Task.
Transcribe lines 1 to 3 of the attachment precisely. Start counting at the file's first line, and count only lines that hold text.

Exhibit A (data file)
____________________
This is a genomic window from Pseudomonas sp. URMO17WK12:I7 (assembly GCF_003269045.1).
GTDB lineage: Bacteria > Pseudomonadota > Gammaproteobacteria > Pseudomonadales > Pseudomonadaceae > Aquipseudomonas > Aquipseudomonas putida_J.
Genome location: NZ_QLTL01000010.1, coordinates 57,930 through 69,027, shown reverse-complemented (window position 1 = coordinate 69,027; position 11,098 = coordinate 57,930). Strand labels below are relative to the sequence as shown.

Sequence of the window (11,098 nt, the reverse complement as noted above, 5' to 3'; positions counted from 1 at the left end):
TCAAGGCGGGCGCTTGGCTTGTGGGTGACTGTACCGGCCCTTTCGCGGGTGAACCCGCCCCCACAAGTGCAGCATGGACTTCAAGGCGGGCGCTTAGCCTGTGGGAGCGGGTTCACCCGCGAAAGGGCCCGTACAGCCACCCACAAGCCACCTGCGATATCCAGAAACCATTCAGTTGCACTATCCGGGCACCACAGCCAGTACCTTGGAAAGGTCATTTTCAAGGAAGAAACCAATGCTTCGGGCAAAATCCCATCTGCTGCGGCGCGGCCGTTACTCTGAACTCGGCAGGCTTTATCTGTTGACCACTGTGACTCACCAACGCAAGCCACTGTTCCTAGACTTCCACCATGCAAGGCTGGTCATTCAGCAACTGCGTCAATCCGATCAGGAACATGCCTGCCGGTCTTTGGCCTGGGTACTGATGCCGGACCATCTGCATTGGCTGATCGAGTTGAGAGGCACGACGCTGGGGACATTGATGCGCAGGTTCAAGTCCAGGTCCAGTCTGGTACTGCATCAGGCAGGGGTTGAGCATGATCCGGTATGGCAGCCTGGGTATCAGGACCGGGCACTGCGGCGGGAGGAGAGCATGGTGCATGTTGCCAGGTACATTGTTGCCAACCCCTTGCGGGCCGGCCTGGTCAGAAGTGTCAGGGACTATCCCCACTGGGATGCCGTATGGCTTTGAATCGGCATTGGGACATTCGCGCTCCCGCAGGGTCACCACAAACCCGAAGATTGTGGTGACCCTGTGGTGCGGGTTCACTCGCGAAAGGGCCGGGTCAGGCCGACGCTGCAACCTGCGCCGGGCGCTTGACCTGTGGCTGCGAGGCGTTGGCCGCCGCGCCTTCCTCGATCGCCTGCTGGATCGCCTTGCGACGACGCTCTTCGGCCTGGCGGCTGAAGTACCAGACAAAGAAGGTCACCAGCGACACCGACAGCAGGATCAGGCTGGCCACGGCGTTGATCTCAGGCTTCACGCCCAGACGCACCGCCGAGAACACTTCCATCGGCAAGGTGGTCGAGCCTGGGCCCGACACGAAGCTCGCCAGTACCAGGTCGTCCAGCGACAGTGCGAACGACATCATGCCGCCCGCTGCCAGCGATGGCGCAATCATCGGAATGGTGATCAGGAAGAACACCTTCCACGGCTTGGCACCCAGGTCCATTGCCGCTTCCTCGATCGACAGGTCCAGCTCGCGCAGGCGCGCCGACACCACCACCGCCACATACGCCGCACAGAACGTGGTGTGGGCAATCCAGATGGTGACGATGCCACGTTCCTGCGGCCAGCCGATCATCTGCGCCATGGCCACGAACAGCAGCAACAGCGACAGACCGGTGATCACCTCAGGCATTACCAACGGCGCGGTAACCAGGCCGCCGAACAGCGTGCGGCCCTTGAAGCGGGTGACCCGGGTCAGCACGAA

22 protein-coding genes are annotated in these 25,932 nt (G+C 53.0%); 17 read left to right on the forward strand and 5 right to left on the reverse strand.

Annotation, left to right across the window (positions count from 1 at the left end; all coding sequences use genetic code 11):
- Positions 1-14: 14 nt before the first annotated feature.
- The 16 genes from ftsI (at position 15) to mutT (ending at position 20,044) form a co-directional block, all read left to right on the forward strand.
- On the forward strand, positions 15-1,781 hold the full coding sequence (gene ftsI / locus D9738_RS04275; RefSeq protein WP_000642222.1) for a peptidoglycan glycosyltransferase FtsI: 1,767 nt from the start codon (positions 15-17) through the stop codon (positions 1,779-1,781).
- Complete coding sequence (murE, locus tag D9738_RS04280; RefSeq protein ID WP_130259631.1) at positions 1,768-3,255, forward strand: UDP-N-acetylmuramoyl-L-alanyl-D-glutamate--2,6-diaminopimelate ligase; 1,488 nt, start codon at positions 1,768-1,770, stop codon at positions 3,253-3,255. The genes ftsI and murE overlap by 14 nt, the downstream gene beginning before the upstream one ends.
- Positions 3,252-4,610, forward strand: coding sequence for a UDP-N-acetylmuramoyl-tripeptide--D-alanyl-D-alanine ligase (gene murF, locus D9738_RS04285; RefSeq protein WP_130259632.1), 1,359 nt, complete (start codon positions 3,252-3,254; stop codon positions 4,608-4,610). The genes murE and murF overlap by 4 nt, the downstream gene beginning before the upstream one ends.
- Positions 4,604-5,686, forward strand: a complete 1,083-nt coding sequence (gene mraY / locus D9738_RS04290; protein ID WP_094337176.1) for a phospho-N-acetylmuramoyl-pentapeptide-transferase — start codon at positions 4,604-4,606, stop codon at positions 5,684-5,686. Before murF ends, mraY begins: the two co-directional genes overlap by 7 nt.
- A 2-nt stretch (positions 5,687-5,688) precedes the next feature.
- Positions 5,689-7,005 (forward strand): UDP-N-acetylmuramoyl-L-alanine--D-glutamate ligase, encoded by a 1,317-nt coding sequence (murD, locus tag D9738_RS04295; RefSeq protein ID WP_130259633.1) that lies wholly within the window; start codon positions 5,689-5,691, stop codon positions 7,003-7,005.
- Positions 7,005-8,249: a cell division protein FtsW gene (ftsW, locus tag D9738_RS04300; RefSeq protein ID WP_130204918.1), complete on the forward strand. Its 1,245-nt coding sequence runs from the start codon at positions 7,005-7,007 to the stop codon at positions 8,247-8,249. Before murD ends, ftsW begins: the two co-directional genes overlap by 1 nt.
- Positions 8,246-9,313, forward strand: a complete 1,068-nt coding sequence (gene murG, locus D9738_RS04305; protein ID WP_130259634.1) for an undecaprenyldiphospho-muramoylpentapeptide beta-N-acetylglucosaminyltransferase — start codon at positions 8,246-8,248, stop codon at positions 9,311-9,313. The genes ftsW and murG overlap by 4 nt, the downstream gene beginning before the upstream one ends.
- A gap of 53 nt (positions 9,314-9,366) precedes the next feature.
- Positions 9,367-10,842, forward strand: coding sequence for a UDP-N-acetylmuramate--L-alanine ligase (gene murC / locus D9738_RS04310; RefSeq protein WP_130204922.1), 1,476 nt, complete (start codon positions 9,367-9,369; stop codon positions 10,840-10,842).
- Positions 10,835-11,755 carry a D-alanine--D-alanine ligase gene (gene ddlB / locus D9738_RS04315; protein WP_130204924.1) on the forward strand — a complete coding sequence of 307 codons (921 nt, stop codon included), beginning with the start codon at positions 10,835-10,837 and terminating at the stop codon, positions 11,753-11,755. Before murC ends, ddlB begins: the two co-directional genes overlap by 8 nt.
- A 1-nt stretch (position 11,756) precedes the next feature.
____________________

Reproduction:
This is a genomic window from Pseudomonas sp. URMO17WK12:I7 (assembly GCF_003269045.1).
GTDB lineage: Bacteria > Pseudomonadota > Gammaproteobacteria > Pseudomonadales > Pseudomonadaceae > Aquipseudomonas > Aquipseudomonas putida_J.
Genome location: NZ_QLTL01000010.1, coordinates 57,930 through 69,027, shown reverse-complemented (window position 1 = coordinate 69,027; position 11,098 = coordinate 57,930). Strand labels below are relative to the sequence as shown.